http://www.sqlservercentral.com/blogs/briankmcdonald/2011/03/08/ssrs-_1320_-creating-and-using-shared-schedules-part-4/

Printed 2014/12/20 03:27PM

SSRS – Creating and Using Shared Schedules Part 4

By Brian K. McDonald, 2011/03/08

 

In a previous blogs, I discussed what shared schedules were and walked you through step by step instructions on how to create shared schedules. Then I showed you how to create a standard subscription using the shared schedule. In this final post of the series, I am going to show you two ways to determine what reports are using the shared schedule.

If you missed my previous posts or need a refresher on how to create them, you can read them by navigating to the links above. Since this blog is part 4 of a series, if you want to follow along, I encourage you to do so. J I will be continuing on where I left off.

Now we have at least one subscription using our shared schedule. So, imagine if you will, you have created many subscriptions and several shared schedules. Many, many moons have passed and you have been asked to change the daily schedule that sends out some reports to key business users from daily at 6 AM to daily at 8 PM. So, you briefly wonder how in the world are you going to figure out which reports are using the schedule? That way, if you have them being delivered via email, you can send them an alert stating that the delivery time of the report is going to change accordingly.

Don’t worry. Microsoft has helped us out with this. Sort of like a dependency tracker, they have provided us a way to see what reports are using the shared schedule. All you have to do is navigate to the Site Settings within report manager and then drill into the schedules tab as shown in figure 4.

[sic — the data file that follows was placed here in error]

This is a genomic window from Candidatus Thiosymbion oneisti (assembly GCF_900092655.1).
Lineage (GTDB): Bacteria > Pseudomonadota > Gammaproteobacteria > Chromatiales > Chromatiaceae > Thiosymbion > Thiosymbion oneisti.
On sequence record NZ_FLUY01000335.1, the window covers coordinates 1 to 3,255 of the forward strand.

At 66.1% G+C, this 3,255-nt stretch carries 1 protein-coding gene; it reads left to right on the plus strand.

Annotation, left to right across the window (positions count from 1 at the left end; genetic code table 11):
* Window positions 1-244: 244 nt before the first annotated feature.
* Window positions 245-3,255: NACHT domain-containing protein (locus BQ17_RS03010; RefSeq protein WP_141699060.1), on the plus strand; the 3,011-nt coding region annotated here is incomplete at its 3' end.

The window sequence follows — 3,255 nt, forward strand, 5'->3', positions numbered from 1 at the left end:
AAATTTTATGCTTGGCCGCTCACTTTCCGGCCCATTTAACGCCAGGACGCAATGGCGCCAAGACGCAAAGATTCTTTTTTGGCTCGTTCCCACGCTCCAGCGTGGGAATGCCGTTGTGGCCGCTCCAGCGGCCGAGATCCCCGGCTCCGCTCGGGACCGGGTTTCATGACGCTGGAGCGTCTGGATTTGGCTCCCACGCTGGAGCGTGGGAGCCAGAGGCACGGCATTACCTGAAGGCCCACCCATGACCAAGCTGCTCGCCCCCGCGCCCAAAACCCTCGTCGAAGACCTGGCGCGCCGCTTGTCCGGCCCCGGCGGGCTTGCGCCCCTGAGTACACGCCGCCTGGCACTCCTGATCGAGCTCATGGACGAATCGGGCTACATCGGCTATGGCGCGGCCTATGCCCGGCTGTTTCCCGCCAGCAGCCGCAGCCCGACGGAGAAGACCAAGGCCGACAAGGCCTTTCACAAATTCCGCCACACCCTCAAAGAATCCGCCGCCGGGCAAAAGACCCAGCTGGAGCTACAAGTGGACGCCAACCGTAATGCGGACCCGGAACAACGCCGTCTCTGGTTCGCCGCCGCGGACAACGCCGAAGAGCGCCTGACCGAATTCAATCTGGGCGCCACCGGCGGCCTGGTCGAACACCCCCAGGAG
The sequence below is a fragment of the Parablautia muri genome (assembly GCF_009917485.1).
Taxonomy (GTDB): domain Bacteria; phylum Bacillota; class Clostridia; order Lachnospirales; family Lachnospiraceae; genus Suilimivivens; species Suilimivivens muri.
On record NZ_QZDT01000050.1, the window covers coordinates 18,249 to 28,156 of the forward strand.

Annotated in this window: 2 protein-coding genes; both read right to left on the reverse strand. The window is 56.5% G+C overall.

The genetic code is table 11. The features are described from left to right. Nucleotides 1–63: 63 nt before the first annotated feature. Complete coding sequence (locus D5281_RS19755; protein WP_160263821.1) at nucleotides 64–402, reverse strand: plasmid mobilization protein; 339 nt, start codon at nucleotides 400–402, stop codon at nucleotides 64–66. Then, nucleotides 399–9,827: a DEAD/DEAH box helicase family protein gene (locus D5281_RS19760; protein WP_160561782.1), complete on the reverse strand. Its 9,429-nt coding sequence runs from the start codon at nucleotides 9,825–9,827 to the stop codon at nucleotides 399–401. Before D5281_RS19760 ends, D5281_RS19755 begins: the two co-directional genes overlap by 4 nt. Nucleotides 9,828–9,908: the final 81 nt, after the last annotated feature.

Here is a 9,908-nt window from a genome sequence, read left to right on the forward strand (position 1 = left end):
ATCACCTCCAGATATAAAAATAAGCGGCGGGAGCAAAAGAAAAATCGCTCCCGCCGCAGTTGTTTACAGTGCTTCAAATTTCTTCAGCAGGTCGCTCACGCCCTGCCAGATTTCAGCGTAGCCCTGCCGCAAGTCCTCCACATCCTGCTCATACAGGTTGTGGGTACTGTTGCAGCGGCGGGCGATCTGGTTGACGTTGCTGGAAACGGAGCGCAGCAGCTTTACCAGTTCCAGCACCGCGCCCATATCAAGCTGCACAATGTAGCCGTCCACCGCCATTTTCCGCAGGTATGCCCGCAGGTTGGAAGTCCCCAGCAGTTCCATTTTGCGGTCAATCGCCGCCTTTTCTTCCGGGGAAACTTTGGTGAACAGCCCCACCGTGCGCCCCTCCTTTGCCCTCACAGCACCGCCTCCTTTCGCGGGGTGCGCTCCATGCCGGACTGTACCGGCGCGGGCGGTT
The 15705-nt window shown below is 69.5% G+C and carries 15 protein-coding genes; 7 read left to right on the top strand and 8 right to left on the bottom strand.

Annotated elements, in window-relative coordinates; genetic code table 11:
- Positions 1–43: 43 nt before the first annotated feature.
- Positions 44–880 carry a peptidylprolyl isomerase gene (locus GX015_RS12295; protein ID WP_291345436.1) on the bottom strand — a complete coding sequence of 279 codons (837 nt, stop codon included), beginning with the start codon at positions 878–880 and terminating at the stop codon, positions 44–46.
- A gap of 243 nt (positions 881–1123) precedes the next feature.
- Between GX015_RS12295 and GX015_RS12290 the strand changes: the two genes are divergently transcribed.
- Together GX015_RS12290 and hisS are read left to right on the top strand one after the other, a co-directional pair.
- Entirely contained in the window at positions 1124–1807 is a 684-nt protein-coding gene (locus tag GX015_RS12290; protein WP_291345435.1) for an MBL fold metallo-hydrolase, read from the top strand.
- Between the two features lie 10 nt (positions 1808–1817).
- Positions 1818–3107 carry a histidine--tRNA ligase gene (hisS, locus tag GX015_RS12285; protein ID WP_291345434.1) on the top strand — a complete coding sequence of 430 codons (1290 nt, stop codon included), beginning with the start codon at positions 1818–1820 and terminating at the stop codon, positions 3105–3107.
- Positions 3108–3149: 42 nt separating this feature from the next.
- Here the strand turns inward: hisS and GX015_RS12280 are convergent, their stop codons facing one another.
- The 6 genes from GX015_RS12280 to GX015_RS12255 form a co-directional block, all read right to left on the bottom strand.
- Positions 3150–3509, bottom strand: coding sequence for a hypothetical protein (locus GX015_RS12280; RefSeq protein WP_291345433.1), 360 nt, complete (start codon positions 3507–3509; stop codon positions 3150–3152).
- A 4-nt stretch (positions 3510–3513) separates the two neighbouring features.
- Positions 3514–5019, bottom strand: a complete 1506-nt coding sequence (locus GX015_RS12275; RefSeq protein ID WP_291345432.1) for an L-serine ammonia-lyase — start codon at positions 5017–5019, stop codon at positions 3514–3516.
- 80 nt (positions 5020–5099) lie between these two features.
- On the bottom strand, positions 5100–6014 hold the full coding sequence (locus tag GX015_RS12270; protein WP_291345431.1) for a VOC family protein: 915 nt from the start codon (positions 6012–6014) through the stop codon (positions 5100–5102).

Figure 4: Site Settings - Schedules tab

Shared Schedules - sqlbigeek Brian K McDonald

Now select the shared schedule name that you have to modify. In my case, I am selecting the Daily 6 AM schedule. Next, click on the Reports tab to view the reports that use the schedule as demonstrated in figure 5 below.

Figure 5: Scheduling – Reports Using Shared Schedule

Shared Schedule Reports - sqlbigeek Brian K McDonald

Alternatively, you could also see the reports by using SSMS and connecting to your report server instance as shown in figure 6.

Figure 6: Using SSMS

Shared Schedules Using SSMS - sqlbigeek Brian K McDonald

Awesome! Now you can find out who the subscriptions are being sent out to and send that email to alert them of the change.

Here are links to the other posts in this series in case you want to keep reading:

 

I hope that you have enjoyed this series. If you did, please take just a moment to rate it below! Also, if you don’t already, please be sure to follow me on twitter at @briankmcdonald. Also note that you can subscribe to an RSS feed of my blogs or find me at any of the below methods.

 

 

 

sqlbigeek Brian K McDonald

 

Brian K. McDonald, MCDBA, MCSD
Business Intelligence Consultant

Email: bmcdonald@SQLBIGeek.com

Blogs: SQLBIGeek | SQLServerCentral | BIDN Articles | BIDN Blogs | SQLServerPedia

Twitter: @briankmcdonald

LinkedIn: http://tinyurl.com/BrianKMcDonald

 

  

 


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